And with each member’s role, he’ll get skills and bonuses to his/her job. So weapons specialists will get bonuses to weapons cooldowns while the captain can get crew buffs. Every member has unique jobs that don’t necessarily overlap, while also having jobs that everyone can perform if another is busy (helping put out fires, repairing, etc). There might be a small bit of downtime but still everyone is kept engaged for the most part.
Amazingly, there’s not just one ship you can play with either. There are in total six different ships to choose from of varying sizes, each ship boasting it’s own model and unique interior, as well as it’s own sort of play style. The playstyles can vary from a small stealthy ship, to hard hitting carriers and cruisers and with the varying styles, there are a number of ways you can emerge as the victor (or suffer agonizing defeat) in battle. Obviously pummeling the enemy to death is one way, but you can use teleporters to beam aboard the enemy ship, disable ship systems and kill the crew to loot to your hearts content. Pirates can utilize a credit siphon virus, keeping range while stealing money from enemy ships.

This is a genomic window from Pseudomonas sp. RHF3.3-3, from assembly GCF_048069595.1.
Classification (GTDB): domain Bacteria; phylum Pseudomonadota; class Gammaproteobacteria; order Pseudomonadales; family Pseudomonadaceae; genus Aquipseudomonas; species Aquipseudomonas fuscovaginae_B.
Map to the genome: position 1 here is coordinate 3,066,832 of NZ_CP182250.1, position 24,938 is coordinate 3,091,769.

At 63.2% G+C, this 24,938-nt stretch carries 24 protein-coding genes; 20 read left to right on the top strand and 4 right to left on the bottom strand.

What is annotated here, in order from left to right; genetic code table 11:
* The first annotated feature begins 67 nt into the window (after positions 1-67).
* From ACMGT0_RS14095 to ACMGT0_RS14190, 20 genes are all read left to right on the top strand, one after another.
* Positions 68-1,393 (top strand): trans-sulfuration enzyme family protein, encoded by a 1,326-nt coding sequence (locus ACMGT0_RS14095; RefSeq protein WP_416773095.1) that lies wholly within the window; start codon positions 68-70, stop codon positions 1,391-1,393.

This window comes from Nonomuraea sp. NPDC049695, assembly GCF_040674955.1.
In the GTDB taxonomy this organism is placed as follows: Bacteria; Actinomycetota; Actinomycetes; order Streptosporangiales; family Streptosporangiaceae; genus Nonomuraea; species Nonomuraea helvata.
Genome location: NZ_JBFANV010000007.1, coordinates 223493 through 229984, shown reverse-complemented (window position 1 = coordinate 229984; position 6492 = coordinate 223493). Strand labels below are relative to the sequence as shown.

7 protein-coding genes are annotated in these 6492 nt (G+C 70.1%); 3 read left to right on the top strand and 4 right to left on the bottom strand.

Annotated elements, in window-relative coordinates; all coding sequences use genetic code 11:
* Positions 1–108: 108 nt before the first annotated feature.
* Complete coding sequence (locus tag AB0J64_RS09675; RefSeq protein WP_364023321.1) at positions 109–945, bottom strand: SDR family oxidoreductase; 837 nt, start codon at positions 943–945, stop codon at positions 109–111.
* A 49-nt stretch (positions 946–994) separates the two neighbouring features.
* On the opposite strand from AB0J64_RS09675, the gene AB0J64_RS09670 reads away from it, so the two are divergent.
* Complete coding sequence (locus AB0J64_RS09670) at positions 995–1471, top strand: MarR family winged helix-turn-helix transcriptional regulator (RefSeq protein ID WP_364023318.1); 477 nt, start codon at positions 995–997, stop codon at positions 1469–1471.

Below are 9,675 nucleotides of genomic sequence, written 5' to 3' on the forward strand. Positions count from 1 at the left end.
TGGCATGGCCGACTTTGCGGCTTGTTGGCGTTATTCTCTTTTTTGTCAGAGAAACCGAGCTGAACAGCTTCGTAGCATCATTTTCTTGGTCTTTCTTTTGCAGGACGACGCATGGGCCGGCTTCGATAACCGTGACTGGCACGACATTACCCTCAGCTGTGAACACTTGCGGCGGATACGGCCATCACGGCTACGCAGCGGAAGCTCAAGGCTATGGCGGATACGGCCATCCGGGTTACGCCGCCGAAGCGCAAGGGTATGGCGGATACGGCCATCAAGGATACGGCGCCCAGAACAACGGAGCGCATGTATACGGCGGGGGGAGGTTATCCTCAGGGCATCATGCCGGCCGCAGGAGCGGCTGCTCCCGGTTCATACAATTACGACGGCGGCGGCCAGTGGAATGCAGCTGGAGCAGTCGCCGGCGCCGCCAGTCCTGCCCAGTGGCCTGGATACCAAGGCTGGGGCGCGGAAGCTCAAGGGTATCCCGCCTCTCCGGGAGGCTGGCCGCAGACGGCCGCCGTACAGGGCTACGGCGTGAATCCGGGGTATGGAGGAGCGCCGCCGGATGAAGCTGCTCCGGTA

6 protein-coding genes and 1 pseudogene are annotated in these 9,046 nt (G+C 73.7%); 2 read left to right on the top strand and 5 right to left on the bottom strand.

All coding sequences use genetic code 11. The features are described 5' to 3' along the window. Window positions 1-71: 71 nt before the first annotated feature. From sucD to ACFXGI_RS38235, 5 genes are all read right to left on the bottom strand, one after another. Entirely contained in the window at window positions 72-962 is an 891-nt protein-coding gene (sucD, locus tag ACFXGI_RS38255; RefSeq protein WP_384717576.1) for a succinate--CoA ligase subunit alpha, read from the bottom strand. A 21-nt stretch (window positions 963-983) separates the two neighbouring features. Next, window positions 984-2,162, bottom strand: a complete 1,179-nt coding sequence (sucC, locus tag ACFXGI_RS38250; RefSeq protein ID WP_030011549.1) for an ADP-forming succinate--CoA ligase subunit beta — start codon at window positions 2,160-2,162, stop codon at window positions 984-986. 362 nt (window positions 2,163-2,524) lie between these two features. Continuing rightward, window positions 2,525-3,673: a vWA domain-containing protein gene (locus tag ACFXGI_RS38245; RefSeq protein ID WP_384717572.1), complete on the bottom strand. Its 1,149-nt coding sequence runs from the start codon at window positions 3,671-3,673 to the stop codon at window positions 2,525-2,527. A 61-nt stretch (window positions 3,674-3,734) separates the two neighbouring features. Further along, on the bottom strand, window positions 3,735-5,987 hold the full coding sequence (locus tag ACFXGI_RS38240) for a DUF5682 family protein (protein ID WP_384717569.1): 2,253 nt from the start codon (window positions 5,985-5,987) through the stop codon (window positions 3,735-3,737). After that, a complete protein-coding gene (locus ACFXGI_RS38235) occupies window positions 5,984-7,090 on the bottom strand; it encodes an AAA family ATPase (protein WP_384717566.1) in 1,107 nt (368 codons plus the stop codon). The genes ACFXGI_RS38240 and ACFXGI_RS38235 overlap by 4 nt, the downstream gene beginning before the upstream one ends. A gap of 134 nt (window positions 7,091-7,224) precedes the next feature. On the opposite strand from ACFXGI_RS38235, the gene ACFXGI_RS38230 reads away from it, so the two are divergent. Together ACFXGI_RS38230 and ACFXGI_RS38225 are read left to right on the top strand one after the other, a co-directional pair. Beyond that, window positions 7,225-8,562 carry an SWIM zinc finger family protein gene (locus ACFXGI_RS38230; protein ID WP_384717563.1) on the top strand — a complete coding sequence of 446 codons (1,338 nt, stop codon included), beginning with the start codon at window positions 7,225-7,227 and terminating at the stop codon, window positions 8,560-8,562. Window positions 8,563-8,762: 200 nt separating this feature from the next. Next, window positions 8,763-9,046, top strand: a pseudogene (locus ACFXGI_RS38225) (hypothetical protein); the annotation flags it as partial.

There’s a number of factions within the game already, and you’ll earn reputation (or lose it) depending on your actions, which will affect your standing with them (whether you’re attacked on sight – IF they detect you that is), if you can access their repair stations and hubs, etc. As your game progresses you’ll earn credits from missions, which you can receive from NPCs at hubs or randomly from system jumps, XP which you can turn in for talent points to get buffs based on your officer role, and the chaos level will rise. I’ll talk about the chaos level below under challenge level, but it’s basically a difficulty meter that increases as your game progresses.